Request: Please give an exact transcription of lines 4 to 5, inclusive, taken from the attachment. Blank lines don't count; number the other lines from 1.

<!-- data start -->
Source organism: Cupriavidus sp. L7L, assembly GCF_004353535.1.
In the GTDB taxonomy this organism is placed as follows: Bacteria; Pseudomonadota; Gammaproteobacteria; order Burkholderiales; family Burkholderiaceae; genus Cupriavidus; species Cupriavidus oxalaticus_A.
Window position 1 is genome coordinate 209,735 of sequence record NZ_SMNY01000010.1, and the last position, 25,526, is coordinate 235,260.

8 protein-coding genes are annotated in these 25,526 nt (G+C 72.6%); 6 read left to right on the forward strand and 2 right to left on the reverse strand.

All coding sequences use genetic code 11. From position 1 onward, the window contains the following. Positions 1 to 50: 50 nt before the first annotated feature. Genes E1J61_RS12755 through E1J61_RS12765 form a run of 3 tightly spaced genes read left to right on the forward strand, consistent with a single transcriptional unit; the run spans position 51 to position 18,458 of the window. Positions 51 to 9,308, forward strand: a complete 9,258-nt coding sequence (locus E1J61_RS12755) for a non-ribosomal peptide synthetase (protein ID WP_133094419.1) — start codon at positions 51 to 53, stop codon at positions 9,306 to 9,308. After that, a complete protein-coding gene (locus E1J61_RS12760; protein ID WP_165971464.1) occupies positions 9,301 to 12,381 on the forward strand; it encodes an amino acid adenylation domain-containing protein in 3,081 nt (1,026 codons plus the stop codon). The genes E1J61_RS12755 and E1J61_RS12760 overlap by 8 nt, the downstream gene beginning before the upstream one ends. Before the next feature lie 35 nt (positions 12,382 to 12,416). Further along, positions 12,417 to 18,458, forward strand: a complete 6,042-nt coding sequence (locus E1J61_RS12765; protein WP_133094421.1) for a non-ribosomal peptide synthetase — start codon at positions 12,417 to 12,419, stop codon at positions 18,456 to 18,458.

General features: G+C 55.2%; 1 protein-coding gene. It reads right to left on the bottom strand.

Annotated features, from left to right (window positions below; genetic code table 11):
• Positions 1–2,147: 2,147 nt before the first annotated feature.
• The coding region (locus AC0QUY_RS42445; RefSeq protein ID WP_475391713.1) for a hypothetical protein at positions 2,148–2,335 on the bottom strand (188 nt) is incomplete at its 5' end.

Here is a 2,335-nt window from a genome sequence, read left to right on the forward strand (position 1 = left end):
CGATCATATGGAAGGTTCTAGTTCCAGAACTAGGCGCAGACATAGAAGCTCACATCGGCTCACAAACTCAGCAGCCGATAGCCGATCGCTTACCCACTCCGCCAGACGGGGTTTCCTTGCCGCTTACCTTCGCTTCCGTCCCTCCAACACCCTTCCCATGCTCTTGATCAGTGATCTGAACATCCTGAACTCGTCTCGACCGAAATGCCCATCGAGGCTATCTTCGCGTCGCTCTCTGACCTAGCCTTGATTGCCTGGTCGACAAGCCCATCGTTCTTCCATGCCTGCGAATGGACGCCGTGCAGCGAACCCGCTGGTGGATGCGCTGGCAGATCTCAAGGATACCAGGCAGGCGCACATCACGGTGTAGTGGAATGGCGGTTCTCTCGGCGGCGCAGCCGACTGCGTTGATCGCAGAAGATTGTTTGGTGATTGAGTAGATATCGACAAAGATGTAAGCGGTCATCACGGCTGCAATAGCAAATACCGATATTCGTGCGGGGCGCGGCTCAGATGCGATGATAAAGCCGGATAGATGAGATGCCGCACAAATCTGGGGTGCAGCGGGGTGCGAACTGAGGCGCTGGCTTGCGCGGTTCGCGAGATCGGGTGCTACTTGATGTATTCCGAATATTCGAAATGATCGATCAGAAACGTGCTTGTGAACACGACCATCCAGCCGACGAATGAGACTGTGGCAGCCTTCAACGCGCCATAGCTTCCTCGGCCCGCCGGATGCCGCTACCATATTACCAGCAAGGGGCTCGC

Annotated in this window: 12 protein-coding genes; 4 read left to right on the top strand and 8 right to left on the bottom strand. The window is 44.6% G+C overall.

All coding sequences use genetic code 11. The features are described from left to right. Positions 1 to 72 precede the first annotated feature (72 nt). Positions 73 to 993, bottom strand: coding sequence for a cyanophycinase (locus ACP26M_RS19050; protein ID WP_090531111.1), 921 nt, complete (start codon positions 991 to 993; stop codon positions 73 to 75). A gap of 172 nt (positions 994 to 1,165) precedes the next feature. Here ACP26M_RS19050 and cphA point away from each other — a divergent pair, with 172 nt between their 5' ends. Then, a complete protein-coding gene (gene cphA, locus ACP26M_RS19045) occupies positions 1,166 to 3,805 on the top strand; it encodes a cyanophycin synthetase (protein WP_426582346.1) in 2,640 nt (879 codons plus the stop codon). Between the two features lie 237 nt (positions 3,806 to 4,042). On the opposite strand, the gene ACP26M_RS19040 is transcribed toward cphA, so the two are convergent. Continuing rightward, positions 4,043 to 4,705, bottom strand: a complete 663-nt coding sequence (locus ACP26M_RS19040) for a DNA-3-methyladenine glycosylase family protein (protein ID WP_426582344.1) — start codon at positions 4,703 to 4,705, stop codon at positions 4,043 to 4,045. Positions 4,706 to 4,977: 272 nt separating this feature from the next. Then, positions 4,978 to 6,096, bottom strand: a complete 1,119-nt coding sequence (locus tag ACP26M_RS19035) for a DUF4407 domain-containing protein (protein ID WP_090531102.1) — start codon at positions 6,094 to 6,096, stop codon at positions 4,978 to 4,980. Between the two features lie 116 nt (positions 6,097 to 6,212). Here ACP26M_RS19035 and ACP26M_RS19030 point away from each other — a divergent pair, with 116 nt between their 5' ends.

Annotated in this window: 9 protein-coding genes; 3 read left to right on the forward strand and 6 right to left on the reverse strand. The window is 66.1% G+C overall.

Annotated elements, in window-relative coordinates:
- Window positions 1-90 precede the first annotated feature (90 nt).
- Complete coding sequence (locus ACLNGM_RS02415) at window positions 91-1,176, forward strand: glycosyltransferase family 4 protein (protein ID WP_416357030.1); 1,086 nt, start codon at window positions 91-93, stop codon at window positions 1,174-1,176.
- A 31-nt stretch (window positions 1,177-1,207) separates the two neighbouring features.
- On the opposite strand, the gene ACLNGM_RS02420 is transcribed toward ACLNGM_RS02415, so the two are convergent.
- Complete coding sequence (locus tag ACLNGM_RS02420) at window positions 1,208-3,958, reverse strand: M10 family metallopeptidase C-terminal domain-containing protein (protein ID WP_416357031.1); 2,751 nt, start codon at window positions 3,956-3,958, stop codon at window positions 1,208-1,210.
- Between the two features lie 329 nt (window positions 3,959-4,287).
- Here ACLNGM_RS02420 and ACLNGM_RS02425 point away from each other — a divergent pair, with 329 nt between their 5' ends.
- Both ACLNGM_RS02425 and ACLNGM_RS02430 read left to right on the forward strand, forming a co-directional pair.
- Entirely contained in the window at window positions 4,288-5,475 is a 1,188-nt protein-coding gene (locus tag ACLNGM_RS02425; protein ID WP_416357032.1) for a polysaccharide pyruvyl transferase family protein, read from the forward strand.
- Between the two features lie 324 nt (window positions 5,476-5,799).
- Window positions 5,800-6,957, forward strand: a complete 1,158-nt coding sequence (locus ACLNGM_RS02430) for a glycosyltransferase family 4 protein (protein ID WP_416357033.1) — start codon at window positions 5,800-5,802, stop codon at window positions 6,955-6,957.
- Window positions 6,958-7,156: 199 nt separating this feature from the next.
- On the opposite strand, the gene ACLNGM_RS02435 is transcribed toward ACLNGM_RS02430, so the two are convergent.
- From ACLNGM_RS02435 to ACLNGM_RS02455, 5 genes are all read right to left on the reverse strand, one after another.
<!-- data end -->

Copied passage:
8 protein-coding genes are annotated in these 25,526 nt (G+C 72.6%); 6 read left to right on the forward strand and 2 right to left on the reverse strand.

All coding sequences use genetic code 11. From position 1 onward, the window contains the following. Positions 1 to 50: 50 nt before the first annotated feature. Genes E1J61_RS12755 through E1J61_RS12765 form a run of 3 tightly spaced genes read left to right on the forward strand, consistent with a single transcriptional unit; the run spans position 51 to position 18,458 of the window. Positions 51 to 9,308, forward strand: a complete 9,258-nt coding sequence (locus E1J61_RS12755) for a non-ribosomal peptide synthetase (protein ID WP_133094419.1) — start codon at positions 51 to 53, stop codon at positions 9,306 to 9,308. After that, a complete protein-coding gene (locus E1J61_RS12760; protein ID WP_165971464.1) occupies positions 9,301 to 12,381 on the forward strand; it encodes an amino acid adenylation domain-containing protein in 3,081 nt (1,026 codons plus the stop codon). The genes E1J61_RS12755 and E1J61_RS12760 overlap by 8 nt, the downstream gene beginning before the upstream one ends. Before the next feature lie 35 nt (positions 12,382 to 12,416). Further along, positions 12,417 to 18,458, forward strand: a complete 6,042-nt coding sequence (locus E1J61_RS12765; protein WP_133094421.1) for a non-ribosomal peptide synthetase — start codon at positions 12,417 to 12,419, stop codon at positions 18,456 to 18,458.